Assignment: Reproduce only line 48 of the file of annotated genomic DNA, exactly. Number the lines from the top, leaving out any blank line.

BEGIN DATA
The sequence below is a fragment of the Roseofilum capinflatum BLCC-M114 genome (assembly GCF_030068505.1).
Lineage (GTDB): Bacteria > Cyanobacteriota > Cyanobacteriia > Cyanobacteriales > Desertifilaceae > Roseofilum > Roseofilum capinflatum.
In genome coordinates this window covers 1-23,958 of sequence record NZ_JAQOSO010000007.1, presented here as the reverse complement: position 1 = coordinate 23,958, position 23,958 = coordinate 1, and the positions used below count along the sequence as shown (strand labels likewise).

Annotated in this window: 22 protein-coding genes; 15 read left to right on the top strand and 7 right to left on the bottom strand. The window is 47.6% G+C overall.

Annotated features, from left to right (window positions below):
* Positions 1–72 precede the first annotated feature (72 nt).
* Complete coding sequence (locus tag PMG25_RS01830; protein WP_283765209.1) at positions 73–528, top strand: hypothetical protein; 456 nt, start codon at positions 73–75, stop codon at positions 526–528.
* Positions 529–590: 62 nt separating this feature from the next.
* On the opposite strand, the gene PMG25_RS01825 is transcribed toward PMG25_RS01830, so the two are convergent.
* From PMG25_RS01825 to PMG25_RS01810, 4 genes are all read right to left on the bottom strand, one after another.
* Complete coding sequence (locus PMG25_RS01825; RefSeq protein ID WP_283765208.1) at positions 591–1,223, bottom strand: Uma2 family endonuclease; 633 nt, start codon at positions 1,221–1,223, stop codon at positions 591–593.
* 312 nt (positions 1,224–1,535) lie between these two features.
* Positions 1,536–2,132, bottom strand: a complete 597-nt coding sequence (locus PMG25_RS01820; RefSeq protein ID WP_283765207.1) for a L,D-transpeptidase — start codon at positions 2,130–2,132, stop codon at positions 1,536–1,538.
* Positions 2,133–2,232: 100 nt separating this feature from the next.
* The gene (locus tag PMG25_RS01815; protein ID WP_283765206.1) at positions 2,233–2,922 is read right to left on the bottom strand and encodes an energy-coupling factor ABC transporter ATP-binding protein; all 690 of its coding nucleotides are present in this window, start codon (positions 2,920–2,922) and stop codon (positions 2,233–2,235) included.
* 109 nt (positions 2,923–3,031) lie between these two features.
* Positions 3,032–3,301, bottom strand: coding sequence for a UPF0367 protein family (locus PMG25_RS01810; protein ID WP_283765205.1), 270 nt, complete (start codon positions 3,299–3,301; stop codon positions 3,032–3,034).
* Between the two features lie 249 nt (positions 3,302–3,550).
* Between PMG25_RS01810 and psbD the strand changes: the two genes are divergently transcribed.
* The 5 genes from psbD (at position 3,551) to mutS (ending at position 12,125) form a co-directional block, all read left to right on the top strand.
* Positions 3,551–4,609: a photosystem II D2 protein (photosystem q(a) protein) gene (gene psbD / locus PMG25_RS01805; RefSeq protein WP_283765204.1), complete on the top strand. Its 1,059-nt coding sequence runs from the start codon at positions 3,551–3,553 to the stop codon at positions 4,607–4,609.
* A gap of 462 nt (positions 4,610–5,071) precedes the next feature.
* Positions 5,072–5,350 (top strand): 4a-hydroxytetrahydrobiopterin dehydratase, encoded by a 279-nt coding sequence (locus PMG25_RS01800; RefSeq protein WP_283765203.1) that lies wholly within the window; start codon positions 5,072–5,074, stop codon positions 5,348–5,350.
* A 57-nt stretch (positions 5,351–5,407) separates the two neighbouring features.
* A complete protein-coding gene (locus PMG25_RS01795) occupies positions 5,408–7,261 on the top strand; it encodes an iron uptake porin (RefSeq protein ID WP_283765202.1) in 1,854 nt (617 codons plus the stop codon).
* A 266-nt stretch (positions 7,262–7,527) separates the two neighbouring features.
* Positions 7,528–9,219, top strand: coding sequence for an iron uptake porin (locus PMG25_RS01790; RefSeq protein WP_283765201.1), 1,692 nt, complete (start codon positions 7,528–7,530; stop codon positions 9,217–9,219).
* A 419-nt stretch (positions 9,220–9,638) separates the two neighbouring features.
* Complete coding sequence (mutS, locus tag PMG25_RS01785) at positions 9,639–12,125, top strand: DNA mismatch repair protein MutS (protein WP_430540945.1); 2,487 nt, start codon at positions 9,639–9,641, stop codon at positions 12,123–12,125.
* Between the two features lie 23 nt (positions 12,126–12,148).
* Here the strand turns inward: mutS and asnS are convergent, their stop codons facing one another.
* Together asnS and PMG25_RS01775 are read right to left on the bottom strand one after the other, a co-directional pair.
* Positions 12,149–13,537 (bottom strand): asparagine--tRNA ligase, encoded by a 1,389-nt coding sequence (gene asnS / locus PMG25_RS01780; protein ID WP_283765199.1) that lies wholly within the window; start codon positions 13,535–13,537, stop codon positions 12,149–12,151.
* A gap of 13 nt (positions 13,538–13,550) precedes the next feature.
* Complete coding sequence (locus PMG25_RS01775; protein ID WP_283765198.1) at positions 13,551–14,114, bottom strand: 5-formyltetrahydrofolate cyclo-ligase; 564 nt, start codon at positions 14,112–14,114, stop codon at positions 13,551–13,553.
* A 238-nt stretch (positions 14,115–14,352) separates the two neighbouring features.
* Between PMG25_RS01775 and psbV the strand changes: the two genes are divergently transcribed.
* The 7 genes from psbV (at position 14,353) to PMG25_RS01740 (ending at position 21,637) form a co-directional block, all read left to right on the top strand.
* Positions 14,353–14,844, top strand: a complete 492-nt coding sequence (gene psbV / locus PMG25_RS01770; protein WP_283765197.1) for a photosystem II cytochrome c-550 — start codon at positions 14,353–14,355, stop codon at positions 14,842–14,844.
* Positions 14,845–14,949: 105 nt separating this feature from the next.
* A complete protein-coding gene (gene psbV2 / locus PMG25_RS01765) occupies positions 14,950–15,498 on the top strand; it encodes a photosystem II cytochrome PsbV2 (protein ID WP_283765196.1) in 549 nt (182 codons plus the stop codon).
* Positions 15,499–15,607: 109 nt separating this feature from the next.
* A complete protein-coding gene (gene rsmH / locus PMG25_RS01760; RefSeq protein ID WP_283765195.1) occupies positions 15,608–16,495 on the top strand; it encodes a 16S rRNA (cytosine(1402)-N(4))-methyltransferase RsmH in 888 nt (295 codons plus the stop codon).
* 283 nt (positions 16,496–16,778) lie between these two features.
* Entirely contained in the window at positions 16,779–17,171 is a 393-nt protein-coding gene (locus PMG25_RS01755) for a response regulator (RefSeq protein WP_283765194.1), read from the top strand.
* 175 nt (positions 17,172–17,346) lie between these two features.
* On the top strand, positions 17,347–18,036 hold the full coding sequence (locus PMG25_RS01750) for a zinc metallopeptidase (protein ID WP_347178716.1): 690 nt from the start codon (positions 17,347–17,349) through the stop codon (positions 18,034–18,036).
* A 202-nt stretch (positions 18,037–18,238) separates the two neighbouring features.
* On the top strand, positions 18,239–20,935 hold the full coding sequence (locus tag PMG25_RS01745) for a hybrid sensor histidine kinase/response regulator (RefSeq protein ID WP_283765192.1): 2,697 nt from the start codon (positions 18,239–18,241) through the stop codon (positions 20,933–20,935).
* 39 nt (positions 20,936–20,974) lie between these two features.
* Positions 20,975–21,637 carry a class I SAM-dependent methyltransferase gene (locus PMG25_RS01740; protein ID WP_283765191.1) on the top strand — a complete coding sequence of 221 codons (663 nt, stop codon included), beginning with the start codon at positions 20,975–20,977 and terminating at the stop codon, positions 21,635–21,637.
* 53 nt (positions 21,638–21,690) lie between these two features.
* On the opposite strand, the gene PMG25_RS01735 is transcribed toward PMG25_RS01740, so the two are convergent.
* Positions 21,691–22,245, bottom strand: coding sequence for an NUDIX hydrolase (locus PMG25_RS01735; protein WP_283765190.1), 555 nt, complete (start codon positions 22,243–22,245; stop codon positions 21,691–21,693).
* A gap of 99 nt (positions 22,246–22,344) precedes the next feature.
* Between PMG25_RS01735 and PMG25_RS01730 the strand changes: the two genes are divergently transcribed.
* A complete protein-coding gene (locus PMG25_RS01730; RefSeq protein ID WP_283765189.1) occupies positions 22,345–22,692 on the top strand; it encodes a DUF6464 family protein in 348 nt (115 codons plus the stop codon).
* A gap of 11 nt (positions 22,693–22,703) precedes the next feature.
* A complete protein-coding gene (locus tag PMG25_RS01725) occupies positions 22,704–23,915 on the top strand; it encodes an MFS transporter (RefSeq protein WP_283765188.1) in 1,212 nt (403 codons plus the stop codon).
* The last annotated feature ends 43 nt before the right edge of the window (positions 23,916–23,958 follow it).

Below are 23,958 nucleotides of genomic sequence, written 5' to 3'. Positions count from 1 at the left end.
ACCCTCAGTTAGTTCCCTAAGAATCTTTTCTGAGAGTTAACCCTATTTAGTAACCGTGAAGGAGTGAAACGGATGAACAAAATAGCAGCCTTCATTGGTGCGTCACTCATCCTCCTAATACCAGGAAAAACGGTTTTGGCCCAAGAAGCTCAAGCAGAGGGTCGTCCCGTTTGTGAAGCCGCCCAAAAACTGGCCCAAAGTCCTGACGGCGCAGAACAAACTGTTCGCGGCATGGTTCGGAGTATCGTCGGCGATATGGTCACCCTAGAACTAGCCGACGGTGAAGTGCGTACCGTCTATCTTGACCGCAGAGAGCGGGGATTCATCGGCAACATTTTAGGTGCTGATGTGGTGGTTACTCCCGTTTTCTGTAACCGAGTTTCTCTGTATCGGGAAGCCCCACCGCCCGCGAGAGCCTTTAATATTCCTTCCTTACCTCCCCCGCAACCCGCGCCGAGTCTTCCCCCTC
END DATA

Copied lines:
* A 202-nt stretch (positions 18,037–18,238) separates the two neighbouring features.